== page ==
|Al-Qaeda in the Arabian Peninsula fighters in Yemen (Wikipedia)|
Ain't Life Just Fucking Grand?
The word "Clusterfuck" is just not strong enough.
(Associated Press) — Al-Qaida militants have seized control of key areas in and around Yemen's port city of Aden, high-ranking security officials said Saturday, a major gain for the group which has been making inroads amid the chaos of the country's civil war.
The move, part of a weeks long expansion in Aden in the wake of major fighting there between Shiite rebels known as Houthis and pro-government forces backed by Saudi Arabia, shows how the organization still holds formidable clout despite its relatively low-profile role in the country's raging civil war.
Fighters took Tawahi district, home to a presidential palace and Aden's main port, and were patrolling the streets, some carrying black banners, the officials said. The militants also took parts of Crater, Aden's commercial center, and parts of the town of Dar Saad, just north of Aden, including an army base that their fighters turned into a training camp, they added.
Security officials near the seized base, in Dar Saad's al-Lohoum district, said it is now training some 200 militants.
The officials, who hail from the military, security forces and police, all spoke on condition of anonymity because they weren't authorized to speak to journalists.
Backed by heavy airstrikes, the coalition forces pushed the Houthis out of Aden last month, and have been pursuing them further to the north. They had been making rapid advances in armored columns until earlier this week, when rebels ambushed them in a major battle near the entrance to Bayda province.
Al-Qaida appears to have taken advantage of a security vacuum in Aden to ramp up its presence. It also has forces in the cities of Breiqa, west of Aden, and al-Khadra, the officials added.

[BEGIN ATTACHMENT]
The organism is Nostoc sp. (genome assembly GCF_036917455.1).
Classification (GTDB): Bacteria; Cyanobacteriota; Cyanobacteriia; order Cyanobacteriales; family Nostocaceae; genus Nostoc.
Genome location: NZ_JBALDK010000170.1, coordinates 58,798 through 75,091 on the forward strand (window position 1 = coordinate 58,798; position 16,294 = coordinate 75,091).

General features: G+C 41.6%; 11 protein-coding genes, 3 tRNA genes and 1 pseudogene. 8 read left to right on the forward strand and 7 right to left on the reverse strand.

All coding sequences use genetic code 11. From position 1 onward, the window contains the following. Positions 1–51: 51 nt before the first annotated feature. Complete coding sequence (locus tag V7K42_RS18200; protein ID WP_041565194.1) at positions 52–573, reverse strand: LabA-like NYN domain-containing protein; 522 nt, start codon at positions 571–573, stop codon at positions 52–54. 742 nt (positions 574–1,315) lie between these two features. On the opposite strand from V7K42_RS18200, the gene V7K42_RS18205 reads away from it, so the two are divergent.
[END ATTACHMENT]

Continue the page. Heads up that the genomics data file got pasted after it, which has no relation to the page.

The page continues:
Omar al-Sobeihy, a resident of Dar Saad, said that while al-Qaida fighters are moving freely in the area, "we haven't felt any harassment from them so far."
In the Tawahi district, resident Taha Faris described a similar situation.
"They are spread out in Tahawi and we can say they have the area under their control. So far they aren't harassing people, trying instead to gain support, though I fully realize they are waiting for the right moment to attack and control all of Aden," Faris said.
In Tawahi, al-Qaida destroyed the main state security building on Saturday with a powerful bomb that was heard around the city, security officials said. The group has been trying to attack the site for several years, they added. Meanwhile, an official with port security said one of their boats was set ablaze by suspected al-Qaida militants.
Al-Qaida, which had only a minor role the war against the Houthis, also has been on a major recruitment drive, adding hundreds of young men to its ranks and stockpiling weapons, several officials said.
A high-ranking military official said the authorities in Aden wrongfully gave weapons to al-Qaida when they randomly distributed them to pro-government forces in Aden in March and April while pursuing the Houthis. Al-Qaida captured other weapons in clashes, according to the official.
High-ranking security and military officials met Saturday in the office of Aden's governor to discuss ways to quickly absorb pro-government fighters in the military, officials in his office said. Officials from Aden, Lahj, and Abin provinces attended the meeting.
The officials discussed the increasing reach of the attacks by al-Qaida, including taking over some official government buildings in Aden and the bombing of the city's state security building.